The huge tub of bile that fell on Siegman senior year has had an extraordinary effect on him. But it did not stop him from getting an excellent education and finding a way to make a difference in the lives of many people.
When Siegman was twenty-four, working as a part-time restaurant doorman and just starting as a substitute teacher in one of the poorest neighborhoods in Chicago, he decided to start a mentoring program called brunchbunch.com. He invited people of different backgrounds to weekly meals designed to break down stereotypes and other psychological and social barriers.
After 70 weeks of successful brunches, in which young professionals forged deep relationships with young people needing mentors, Siegman set up a foundation. It supervises the brunchbunch.com program and raises money so young people can get the opportunity he was denied to attend their first-choice colleges.
He called it the 11-10-02 Foundation, celebrating the day that he would turn 30 and his belief that people under 30 were as capable as anyone to do anything. By that date he was resolved to have made a difference in the world, no matter what his high school teacher had thought, no matter how unrealistic his dreams still seemed to many of the people he met.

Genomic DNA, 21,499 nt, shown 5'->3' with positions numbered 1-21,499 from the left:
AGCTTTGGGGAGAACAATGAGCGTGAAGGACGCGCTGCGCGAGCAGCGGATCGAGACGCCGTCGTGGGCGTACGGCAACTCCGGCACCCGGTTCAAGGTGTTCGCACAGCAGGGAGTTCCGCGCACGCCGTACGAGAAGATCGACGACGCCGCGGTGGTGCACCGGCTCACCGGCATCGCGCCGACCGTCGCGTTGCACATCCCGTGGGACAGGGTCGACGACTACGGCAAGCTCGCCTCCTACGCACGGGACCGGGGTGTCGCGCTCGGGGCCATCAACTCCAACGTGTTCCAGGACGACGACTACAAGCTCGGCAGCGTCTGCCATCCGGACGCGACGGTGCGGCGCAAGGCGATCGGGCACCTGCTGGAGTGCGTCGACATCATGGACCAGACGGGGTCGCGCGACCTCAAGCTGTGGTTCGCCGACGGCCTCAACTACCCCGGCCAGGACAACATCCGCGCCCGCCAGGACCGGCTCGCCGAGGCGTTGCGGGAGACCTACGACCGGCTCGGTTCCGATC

Naturally, long before the deadline, his optimism and energy had exactly the desired effect. Not only did the weekly brunches change many lives, but the foundation raised more than $250,000 to further the cause. His ShakingUpChicago.com Scholarship Program gave out tens of thousands of dollars in college grants. In 1999, Siegman was honored by Hasbro as a real-life American hero. In 2000, he became the youngest adult in the country to be honored at the National Jefferson Awards for Public Service. He was named a Man of Distinction by Zeta Beta Tau in 2001. In 2002, he was honored as one of America's Points of Light.
Although he had finished college years before, this year he finally got the degree that was meaningful to him.
As a deeply disappointed high school graduate, he had talked his way into Tulane University in New Orleans and started his community work there. He won election to the student senate and joined a fraternity. But after two years he left Tulane. He was still consumed with the desire to prove he belonged at an Ivy League-type school.